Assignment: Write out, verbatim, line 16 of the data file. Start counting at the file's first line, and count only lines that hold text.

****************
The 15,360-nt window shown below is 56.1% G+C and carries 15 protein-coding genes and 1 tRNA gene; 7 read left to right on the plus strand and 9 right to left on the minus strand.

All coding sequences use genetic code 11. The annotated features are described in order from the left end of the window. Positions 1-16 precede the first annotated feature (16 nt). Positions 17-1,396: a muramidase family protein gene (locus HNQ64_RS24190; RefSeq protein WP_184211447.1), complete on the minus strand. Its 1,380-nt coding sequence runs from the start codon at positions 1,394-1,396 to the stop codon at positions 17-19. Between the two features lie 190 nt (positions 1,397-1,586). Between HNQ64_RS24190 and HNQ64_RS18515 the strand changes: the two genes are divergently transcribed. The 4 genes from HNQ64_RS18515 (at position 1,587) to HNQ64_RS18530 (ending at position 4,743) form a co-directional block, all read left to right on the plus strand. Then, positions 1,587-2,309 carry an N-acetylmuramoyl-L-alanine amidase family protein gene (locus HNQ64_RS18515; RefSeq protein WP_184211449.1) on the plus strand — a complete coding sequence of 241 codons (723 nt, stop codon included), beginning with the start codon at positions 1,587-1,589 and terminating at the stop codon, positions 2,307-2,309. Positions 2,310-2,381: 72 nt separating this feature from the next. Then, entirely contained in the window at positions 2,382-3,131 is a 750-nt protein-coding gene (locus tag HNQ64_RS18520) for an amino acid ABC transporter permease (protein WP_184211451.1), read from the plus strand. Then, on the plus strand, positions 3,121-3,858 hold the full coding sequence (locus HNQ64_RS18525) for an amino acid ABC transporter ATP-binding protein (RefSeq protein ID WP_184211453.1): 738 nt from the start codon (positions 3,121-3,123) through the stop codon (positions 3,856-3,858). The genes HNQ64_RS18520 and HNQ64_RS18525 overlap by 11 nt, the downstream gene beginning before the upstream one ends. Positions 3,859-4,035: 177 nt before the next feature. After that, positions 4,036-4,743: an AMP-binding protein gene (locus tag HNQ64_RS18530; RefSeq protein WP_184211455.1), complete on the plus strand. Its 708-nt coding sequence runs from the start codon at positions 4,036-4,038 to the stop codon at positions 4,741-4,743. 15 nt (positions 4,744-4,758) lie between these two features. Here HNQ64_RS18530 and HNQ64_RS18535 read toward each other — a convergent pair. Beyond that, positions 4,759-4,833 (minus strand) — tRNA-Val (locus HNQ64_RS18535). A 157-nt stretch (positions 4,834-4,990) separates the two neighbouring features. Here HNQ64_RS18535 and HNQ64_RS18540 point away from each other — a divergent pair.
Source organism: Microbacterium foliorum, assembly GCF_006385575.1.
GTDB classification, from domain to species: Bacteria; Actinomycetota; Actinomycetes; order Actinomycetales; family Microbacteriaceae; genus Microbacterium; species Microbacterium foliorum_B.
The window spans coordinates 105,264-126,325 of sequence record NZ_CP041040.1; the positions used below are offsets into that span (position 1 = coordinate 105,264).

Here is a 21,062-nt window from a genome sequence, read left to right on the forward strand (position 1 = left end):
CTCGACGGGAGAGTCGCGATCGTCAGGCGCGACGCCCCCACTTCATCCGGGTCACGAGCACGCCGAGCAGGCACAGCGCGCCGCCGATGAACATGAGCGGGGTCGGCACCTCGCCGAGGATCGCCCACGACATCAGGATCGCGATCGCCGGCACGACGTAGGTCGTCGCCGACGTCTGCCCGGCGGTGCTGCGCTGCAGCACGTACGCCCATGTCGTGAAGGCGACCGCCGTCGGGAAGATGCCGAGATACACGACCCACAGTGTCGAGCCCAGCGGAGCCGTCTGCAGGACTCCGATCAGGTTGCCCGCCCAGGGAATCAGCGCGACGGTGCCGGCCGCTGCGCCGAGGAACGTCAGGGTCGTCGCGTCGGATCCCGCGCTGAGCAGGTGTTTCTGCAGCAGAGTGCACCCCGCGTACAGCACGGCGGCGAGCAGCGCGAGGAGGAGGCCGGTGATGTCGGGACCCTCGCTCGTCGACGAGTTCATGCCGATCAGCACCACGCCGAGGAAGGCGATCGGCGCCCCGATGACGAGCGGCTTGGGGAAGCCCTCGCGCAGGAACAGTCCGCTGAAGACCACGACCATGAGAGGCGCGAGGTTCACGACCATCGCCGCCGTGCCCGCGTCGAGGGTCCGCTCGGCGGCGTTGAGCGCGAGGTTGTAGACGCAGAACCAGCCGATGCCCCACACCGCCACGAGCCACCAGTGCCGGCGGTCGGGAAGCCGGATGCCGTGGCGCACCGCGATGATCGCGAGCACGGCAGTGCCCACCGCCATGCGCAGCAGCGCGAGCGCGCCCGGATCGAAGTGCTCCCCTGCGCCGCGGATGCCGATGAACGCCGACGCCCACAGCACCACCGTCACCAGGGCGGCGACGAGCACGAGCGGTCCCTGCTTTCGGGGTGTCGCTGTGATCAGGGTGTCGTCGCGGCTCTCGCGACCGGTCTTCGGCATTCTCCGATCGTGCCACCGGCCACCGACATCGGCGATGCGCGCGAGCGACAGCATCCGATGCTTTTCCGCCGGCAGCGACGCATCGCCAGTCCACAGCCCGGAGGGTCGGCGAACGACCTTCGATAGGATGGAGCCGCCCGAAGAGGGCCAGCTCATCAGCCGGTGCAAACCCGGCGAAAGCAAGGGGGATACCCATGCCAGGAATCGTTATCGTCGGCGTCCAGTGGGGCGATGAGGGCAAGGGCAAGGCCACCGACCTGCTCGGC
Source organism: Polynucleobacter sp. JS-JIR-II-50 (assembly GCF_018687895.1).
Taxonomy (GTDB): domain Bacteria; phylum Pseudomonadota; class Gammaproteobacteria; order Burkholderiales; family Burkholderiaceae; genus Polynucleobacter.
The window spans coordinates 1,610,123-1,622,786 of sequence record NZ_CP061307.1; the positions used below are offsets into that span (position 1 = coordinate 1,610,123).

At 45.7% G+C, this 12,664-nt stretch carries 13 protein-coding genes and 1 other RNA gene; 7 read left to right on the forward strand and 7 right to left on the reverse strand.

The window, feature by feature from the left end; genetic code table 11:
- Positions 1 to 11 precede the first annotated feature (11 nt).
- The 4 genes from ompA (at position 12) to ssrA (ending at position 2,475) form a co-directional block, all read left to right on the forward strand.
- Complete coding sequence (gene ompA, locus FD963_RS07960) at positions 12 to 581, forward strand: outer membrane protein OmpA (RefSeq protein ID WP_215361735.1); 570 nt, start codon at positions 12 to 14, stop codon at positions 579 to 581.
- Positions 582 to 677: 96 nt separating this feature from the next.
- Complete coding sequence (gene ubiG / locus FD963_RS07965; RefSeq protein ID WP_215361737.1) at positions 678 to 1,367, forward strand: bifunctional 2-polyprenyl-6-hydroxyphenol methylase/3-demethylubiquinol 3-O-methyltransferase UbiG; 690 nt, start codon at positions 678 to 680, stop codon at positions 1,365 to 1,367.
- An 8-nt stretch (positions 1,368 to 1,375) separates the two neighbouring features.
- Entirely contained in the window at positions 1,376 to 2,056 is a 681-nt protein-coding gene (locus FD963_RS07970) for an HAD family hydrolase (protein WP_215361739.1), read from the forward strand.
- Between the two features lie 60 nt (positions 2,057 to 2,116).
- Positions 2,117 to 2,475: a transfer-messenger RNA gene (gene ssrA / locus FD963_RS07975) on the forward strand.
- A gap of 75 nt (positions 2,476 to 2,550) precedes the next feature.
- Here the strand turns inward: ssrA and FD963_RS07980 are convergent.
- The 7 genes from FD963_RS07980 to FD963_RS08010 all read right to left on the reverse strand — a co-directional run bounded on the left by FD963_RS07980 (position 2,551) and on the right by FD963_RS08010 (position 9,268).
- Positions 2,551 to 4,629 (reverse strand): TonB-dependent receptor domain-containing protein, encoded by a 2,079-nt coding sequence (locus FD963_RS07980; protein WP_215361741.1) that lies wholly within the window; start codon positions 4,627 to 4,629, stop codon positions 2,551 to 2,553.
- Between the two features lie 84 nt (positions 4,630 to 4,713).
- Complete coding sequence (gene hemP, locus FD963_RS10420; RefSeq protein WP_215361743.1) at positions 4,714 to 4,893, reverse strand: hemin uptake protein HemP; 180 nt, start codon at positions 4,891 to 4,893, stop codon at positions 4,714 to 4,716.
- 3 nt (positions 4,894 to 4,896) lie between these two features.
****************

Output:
- Positions 582 to 677: 96 nt separating this feature from the next.